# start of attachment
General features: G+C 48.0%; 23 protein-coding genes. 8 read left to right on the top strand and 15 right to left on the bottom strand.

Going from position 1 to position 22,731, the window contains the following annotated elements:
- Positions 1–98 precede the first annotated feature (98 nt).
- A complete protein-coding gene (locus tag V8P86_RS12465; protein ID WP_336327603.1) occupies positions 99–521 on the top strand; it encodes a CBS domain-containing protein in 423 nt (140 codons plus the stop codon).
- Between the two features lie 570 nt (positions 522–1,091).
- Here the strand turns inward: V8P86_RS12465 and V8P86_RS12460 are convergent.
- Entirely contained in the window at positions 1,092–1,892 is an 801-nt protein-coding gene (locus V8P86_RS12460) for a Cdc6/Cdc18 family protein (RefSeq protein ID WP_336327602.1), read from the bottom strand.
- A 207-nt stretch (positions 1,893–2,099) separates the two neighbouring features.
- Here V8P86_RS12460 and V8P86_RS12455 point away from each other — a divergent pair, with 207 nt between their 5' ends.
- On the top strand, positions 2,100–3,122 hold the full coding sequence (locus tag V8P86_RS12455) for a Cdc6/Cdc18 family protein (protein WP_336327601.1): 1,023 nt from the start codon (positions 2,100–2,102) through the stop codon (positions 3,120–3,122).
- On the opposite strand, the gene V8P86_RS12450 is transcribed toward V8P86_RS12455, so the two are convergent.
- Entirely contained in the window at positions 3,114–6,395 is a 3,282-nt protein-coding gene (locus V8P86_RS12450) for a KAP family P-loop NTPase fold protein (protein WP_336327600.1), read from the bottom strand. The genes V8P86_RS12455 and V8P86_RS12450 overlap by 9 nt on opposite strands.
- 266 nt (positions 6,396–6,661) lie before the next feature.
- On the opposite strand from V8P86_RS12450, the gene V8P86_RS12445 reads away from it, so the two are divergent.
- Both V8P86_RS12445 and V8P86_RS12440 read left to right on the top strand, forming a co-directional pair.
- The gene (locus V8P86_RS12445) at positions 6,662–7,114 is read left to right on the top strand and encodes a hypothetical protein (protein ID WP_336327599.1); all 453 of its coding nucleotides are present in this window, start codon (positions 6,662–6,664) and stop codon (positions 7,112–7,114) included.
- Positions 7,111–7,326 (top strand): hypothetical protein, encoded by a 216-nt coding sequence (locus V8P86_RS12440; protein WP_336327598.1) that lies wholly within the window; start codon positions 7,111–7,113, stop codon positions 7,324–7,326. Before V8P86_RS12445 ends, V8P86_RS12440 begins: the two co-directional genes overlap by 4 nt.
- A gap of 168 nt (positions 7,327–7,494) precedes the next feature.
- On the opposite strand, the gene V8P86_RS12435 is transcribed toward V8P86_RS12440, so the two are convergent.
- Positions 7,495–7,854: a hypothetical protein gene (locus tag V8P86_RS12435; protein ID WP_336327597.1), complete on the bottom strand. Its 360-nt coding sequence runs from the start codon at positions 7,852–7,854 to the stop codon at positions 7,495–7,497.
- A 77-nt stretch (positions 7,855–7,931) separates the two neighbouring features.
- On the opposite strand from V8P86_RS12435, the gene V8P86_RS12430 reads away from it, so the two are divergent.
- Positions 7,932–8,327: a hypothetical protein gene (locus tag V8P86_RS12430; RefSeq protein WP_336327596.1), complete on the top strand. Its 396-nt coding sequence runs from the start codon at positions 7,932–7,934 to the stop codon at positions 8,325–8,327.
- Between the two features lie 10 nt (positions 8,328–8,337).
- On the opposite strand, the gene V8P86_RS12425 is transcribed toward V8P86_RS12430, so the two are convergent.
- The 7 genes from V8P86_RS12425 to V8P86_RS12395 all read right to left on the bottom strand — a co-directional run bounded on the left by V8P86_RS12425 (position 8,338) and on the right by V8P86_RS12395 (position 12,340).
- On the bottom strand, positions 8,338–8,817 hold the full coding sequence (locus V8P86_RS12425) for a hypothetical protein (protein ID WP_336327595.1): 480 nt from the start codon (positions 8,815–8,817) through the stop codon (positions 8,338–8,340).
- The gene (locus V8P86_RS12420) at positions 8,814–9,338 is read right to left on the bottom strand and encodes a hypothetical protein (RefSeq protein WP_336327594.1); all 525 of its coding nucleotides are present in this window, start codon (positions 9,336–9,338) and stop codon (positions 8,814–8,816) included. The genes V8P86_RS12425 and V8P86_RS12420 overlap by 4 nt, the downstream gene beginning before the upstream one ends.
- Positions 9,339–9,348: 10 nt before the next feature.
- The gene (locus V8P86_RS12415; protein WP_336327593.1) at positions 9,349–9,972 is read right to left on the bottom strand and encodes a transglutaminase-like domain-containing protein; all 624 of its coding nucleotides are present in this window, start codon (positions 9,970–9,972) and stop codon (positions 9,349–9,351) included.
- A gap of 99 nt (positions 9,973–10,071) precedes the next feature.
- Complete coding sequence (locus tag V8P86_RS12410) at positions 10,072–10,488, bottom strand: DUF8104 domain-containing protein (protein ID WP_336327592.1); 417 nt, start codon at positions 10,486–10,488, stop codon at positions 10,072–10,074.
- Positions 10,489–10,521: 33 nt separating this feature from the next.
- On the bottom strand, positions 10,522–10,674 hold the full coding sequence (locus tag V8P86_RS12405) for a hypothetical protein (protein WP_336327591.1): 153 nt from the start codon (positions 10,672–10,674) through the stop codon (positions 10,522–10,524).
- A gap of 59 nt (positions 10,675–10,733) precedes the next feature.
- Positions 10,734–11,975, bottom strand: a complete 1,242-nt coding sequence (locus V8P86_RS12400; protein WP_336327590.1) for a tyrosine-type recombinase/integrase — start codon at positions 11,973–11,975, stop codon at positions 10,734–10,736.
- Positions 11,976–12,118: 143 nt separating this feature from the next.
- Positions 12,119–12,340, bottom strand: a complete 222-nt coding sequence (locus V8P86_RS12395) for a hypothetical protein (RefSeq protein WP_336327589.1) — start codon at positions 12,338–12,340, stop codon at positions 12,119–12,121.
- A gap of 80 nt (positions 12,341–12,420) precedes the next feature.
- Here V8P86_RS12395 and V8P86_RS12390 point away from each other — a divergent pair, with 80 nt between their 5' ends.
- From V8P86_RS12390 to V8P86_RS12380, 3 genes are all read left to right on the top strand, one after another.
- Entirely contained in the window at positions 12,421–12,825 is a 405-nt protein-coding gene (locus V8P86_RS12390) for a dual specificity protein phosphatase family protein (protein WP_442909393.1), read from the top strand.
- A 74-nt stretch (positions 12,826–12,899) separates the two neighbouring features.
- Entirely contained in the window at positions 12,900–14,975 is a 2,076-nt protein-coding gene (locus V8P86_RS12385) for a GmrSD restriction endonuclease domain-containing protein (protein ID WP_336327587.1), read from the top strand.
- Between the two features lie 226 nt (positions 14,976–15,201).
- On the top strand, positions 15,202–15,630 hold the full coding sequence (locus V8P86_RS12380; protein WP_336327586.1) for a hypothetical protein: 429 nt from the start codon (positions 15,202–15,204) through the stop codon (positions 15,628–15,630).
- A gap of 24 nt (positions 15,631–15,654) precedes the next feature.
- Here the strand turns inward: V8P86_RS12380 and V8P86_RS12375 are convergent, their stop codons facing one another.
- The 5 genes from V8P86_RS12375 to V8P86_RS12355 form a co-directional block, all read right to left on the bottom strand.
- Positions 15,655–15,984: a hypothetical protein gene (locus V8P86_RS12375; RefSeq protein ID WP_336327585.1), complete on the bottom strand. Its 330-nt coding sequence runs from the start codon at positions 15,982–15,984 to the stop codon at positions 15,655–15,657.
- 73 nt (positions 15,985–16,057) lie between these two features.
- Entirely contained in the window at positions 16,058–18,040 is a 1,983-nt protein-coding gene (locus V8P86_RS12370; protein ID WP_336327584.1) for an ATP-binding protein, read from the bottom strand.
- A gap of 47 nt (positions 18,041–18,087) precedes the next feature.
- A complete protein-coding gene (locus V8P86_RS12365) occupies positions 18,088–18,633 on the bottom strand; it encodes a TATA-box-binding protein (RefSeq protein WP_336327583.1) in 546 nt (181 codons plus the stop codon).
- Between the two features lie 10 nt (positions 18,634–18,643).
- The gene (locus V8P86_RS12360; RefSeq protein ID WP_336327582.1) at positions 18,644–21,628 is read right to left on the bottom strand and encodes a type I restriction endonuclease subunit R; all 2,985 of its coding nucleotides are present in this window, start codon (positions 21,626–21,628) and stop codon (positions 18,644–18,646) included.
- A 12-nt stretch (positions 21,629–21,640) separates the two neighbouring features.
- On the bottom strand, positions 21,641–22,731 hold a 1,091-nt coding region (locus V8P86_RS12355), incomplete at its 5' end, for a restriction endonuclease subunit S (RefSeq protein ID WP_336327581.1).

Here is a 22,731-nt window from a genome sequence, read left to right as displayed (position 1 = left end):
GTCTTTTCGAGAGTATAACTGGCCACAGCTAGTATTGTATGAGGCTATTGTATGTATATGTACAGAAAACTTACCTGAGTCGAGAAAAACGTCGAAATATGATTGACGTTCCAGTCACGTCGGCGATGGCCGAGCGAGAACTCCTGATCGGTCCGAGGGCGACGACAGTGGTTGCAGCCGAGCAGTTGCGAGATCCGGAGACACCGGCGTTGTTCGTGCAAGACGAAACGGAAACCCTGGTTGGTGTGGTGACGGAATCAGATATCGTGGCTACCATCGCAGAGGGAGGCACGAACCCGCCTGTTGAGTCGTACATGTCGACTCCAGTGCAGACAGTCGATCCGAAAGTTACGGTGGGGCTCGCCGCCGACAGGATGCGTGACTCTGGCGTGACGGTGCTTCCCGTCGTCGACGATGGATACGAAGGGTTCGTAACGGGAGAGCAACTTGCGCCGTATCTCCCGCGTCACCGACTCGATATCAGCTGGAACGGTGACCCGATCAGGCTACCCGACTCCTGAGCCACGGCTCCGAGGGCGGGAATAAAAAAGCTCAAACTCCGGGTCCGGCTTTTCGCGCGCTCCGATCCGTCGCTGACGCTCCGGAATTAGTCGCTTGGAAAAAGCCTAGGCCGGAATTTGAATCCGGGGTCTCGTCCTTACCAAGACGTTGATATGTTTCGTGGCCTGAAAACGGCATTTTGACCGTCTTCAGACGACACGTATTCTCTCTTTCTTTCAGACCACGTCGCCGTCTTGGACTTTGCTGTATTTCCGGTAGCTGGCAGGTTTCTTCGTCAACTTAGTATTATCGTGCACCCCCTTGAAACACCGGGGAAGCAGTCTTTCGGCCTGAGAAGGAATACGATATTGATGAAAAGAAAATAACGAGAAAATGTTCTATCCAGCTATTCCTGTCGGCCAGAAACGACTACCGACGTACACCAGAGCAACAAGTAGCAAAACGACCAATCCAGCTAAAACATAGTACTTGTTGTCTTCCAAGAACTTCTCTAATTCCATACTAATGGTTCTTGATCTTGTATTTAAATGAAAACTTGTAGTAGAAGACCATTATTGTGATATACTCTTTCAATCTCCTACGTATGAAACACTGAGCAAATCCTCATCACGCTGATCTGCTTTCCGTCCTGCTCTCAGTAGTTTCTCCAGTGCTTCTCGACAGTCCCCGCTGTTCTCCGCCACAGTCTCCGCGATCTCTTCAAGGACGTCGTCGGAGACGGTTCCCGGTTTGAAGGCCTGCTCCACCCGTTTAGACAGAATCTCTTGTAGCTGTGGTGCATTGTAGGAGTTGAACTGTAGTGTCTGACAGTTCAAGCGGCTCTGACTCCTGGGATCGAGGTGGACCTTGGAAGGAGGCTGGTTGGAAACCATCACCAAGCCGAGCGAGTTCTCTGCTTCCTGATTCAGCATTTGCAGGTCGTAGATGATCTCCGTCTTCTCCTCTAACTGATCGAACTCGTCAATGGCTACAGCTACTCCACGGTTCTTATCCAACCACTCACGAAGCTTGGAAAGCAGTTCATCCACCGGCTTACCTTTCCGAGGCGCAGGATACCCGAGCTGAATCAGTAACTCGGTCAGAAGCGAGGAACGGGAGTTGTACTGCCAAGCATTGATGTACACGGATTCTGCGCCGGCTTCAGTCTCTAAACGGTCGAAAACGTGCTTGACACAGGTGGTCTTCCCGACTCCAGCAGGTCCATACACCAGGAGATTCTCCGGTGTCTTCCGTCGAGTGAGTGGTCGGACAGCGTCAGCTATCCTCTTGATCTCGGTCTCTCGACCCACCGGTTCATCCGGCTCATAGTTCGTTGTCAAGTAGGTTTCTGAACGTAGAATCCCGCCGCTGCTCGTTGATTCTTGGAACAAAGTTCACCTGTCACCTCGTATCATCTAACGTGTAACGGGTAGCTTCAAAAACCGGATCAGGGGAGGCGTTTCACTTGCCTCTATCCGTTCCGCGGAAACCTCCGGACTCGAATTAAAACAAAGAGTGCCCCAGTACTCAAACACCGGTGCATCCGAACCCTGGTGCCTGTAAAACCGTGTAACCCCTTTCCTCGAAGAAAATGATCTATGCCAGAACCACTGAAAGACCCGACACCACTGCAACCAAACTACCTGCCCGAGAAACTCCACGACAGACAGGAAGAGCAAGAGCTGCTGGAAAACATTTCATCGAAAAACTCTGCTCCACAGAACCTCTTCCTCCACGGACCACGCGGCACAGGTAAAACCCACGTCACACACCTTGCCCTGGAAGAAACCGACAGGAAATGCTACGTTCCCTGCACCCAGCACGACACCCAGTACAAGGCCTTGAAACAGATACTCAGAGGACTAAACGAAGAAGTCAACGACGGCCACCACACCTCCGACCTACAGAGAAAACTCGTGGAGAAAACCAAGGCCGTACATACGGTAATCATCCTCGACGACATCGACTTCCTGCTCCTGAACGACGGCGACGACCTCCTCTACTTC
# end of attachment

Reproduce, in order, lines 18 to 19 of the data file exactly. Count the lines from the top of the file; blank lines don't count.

- A gap of 168 nt (positions 7,327–7,494) precedes the next feature.
- On the opposite strand, the gene V8P86_RS12435 is transcribed toward V8P86_RS12440, so the two are convergent.